So this November, let's see if we can all make prematurity suck less.

21 comments:

Noelle said...

This was a perfect post. Thank you. And it is so isolating. I am feeling very isolated right now.

Laraf123 said...

Thank you for sharing these ideas. Certainly I can do some of them. (Never thought of gas gift cards or disp. cameras...)

Robin Elizabeth said...

Yup,it sucks. And the ride on the SS Prematurity never ends.

Sarah said...

Amen...

and linking.

Sarah M. said...

fabulous post. I'm linking to it.

Anonymous said...

Hi Anne,

You described it so nicely!!!Your posts make me either smile or cry. My baby was not preemie baby but she was born with lots medical issues and was very small so last four years and four months we have been isolated and feel very sad and depressed. Like I said even Eliza had to go through a lot of physical stress in her early life but I am so glad that she is so intelligent! You are an amazing mom!

Kathy.

Anonymous said...

I could not have said this any better! I think this is the best thing I have read since this whole journey started 10 months ago!

Alison said...

Can I copy and paste and send out? I can leave your name as author in or out- whatever you prefer or just call you Anne, mom of Eliza Grace. You just hit it out of the park- it deserves to be passed on b/c not everyone know that prematurity just sucks!
let me know
Alison

Anne, Eliza Grace's mom said...

Alison, of course you can share my post.

Alison said...

Thanks Anne!!

Preemie Mami said...

Congrats! You have won the Stylish Blog Award!! Check it out here: http://preemiesandme.blogspot.com/2010/11/i-won-stylish-blogger-award.html

Preemie Mami

BusyLizzyMom said...

Very well said. 6 years later and it still sucks and continues to haunt our family. If it is okay with you I would like to borrow your post and link it on our blog?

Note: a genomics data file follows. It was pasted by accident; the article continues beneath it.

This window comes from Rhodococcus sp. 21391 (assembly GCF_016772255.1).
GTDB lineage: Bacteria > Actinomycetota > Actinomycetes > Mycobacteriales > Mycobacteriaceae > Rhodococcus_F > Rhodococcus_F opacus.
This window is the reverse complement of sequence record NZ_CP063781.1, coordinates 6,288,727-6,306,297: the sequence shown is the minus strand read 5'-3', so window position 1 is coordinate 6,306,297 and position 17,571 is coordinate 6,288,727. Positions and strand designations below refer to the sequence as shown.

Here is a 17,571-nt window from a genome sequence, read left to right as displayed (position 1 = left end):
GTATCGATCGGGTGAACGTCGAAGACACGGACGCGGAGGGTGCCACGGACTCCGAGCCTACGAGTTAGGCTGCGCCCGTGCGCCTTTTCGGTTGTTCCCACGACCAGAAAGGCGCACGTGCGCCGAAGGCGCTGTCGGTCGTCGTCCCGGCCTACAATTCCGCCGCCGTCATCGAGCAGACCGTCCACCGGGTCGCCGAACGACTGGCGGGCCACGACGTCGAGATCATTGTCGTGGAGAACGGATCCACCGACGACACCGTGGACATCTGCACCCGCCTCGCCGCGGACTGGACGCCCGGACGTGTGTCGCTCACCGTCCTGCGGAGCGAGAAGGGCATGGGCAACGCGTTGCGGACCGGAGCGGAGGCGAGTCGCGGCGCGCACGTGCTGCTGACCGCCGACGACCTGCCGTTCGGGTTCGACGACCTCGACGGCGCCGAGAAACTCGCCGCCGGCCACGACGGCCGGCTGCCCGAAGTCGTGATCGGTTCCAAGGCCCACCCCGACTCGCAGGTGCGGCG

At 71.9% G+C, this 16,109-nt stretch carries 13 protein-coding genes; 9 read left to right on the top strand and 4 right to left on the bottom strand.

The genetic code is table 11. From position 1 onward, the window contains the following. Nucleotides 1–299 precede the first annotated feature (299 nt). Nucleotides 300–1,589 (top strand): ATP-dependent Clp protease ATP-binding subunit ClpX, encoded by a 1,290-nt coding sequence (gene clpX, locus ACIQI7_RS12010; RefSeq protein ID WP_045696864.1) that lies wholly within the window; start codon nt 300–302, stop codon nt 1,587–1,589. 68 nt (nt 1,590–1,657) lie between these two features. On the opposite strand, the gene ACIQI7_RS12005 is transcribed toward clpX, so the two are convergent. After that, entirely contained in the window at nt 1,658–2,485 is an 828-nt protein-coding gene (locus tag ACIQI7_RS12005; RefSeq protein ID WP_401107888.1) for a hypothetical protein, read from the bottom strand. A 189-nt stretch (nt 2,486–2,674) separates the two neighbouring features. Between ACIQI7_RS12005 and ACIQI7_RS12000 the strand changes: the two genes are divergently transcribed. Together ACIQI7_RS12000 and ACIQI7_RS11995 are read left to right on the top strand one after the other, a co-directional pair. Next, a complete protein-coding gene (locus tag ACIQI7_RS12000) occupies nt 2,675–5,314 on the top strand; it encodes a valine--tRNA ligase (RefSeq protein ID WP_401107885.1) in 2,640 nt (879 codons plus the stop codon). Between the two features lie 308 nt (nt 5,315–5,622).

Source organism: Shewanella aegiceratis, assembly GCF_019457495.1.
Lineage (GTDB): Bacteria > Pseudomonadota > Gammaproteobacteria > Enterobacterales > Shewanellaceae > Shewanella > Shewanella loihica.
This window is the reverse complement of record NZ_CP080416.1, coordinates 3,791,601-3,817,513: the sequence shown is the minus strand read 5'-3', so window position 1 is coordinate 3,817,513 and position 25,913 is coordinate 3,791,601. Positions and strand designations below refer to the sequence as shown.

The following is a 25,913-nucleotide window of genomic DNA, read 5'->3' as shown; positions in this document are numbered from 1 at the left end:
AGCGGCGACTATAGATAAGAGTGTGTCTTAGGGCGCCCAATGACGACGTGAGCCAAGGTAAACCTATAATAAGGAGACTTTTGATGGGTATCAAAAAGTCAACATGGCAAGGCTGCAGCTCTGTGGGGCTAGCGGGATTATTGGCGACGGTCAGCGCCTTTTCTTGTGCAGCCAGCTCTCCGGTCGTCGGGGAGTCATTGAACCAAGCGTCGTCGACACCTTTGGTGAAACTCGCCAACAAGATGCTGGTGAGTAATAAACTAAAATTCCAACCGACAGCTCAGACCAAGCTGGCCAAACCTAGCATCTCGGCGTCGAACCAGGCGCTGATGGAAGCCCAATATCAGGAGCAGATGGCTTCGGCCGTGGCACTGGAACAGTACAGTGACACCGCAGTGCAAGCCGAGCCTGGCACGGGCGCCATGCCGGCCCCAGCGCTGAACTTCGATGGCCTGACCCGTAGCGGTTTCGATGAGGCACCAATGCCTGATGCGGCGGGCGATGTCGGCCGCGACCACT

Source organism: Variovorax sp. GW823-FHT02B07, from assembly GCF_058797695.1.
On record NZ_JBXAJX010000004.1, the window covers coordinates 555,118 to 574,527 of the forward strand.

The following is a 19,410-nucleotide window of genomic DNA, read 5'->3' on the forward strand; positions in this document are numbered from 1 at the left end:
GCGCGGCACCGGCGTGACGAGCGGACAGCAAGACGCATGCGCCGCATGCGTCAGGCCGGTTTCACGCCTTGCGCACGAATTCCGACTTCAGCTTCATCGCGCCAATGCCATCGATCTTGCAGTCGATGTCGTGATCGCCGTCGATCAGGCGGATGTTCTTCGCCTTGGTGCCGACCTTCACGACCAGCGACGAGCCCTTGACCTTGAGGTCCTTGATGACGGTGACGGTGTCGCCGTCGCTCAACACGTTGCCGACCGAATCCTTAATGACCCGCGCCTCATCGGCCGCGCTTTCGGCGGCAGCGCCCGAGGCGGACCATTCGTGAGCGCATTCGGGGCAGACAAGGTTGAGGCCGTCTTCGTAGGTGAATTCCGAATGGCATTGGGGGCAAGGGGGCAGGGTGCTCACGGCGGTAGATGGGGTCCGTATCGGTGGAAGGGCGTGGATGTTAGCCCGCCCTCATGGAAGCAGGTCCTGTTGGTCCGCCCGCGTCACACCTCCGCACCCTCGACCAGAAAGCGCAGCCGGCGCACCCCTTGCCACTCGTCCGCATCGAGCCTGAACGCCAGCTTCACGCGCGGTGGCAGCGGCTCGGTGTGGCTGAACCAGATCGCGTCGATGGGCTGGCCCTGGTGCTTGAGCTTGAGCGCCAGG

Thank you for your bravery and honesty.

Anne, Eliza Grace's mom said...

Of course you can post this to your blog! Did you ever think you'd still be thinking about prematurity 6 years later? So much for the catching up by 2 mantra (which I am so thankful no one in our NICU ever spouted).

D said...

We endured the 'catching up by 2' mantra, partly because Joshua was a twin (and therefore a 'normal' yardstick existed by default) and partly because they didn't know what else to tell us. He's always been a mystery that way. That deadline seemed so far away in his tiny, early days, but the added fear and sense of failure it caused as their 2nd birthday crept closer and closer was another bold-type, all-caps passenger to add to the the "SUCKS" manifest of the 'SS Prematurity'. Seven years later and still playing catch-up. . . Your post is wonderful.

D said...
This comment has been removed by the author.
liz.mccarthy said...

SOOO well said! Wish I wrote it myself!

TherExtras said...

An excellent and righteously emotional post, Anne. Too often (perhaps the majority) the parents of babies born too early suffer needlessly from poor advice and support from 'professionals'. More funding can also better train physicians, nurses and therapists to interact more effectively on an emotional basis.

More points I wish to make: for some babies, the choice is between between being born early and life. For some babies, the choice is between being born early and the life of the mother.

Preventing premature birth is part of the funding need, along with giving better care to the babies and parents after a necessarily early birth.

Thank you for this post. Barbara

Leslie said...

Hi, I think we have communicated on Inspire. I am thinking of starting a blog and stopped here for inspiration. Your post about prematurity sucking, really bad- had me laughing out loud! thank you! My name on inspire is peace_nhope. Thanks again for making me feel less isolated :)

Leslie said...
This comment has been removed by the author.
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Jen said...

I just found your blog and have been reading every post. Thank you for bringing this to light. I am wondering, do I just contact the NICU to do our parts? I think Eliza Grace is a beautiful girl.